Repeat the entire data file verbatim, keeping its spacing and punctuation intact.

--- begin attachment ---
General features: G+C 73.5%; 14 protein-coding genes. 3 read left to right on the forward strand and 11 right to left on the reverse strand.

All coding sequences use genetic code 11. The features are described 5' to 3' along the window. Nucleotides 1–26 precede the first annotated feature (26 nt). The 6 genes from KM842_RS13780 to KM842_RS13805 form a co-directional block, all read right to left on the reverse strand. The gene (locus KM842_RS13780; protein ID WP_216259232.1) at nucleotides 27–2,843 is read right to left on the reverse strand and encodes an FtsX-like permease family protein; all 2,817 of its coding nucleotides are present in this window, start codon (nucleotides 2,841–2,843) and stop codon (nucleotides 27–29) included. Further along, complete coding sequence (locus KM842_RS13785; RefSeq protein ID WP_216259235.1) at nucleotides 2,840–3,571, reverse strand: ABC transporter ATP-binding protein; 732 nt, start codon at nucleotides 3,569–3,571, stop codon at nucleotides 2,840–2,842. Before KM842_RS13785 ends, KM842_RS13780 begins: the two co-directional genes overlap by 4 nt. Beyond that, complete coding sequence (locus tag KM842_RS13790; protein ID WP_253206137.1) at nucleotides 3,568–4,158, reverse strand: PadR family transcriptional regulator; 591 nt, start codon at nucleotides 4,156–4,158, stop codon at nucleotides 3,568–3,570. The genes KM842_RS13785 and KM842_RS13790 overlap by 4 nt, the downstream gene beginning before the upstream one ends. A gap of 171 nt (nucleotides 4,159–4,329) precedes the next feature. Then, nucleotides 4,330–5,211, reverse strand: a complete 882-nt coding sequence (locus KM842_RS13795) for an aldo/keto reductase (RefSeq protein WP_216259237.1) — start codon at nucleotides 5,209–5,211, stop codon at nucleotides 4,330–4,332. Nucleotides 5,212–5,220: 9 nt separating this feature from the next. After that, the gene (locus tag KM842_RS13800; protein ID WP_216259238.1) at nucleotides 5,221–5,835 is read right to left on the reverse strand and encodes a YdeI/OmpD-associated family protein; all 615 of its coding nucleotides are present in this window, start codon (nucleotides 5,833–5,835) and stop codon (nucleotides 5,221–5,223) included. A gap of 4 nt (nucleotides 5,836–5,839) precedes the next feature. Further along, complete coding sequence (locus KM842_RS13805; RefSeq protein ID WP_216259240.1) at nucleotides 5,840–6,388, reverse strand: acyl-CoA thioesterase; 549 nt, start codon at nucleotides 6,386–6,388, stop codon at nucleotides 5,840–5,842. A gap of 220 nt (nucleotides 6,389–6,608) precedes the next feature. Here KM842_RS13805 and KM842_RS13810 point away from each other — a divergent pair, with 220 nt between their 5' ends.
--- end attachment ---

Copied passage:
General features: G+C 73.5%; 14 protein-coding genes. 3 read left to right on the forward strand and 11 right to left on the reverse strand.

All coding sequences use genetic code 11. The features are described 5' to 3' along the window. Nucleotides 1–26 precede the first annotated feature (26 nt). The 6 genes from KM842_RS13780 to KM842_RS13805 form a co-directional block, all read right to left on the reverse strand. The gene (locus KM842_RS13780; protein ID WP_216259232.1) at nucleotides 27–2,843 is read right to left on the reverse strand and encodes an FtsX-like permease family protein; all 2,817 of its coding nucleotides are present in this window, start codon (nucleotides 2,841–2,843) and stop codon (nucleotides 27–29) included. Further along, complete coding sequence (locus KM842_RS13785; RefSeq protein ID WP_216259235.1) at nucleotides 2,840–3,571, reverse strand: ABC transporter ATP-binding protein; 732 nt, start codon at nucleotides 3,569–3,571, stop codon at nucleotides 2,840–2,842. Before KM842_RS13785 ends, KM842_RS13780 begins: the two co-directional genes overlap by 4 nt. Beyond that, complete coding sequence (locus tag KM842_RS13790; protein ID WP_253206137.1) at nucleotides 3,568–4,158, reverse strand: PadR family transcriptional regulator; 591 nt, start codon at nucleotides 4,156–4,158, stop codon at nucleotides 3,568–3,570. The genes KM842_RS13785 and KM842_RS13790 overlap by 4 nt, the downstream gene beginning before the upstream one ends. A gap of 171 nt (nucleotides 4,159–4,329) precedes the next feature. Then, nucleotides 4,330–5,211, reverse strand: a complete 882-nt coding sequence (locus KM842_RS13795) for an aldo/keto reductase (RefSeq protein WP_216259237.1) — start codon at nucleotides 5,209–5,211, stop codon at nucleotides 4,330–4,332. Nucleotides 5,212–5,220: 9 nt separating this feature from the next. After that, the gene (locus tag KM842_RS13800; protein ID WP_216259238.1) at nucleotides 5,221–5,835 is read right to left on the reverse strand and encodes a YdeI/OmpD-associated family protein; all 615 of its coding nucleotides are present in this window, start codon (nucleotides 5,833–5,835) and stop codon (nucleotides 5,221–5,223) included. A gap of 4 nt (nucleotides 5,836–5,839) precedes the next feature. Further along, complete coding sequence (locus KM842_RS13805; RefSeq protein ID WP_216259240.1) at nucleotides 5,840–6,388, reverse strand: acyl-CoA thioesterase; 549 nt, start codon at nucleotides 6,386–6,388, stop codon at nucleotides 5,840–5,842. A gap of 220 nt (nucleotides 6,389–6,608) precedes the next feature. Here KM842_RS13805 and KM842_RS13810 point away from each other — a divergent pair, with 220 nt between their 5' ends.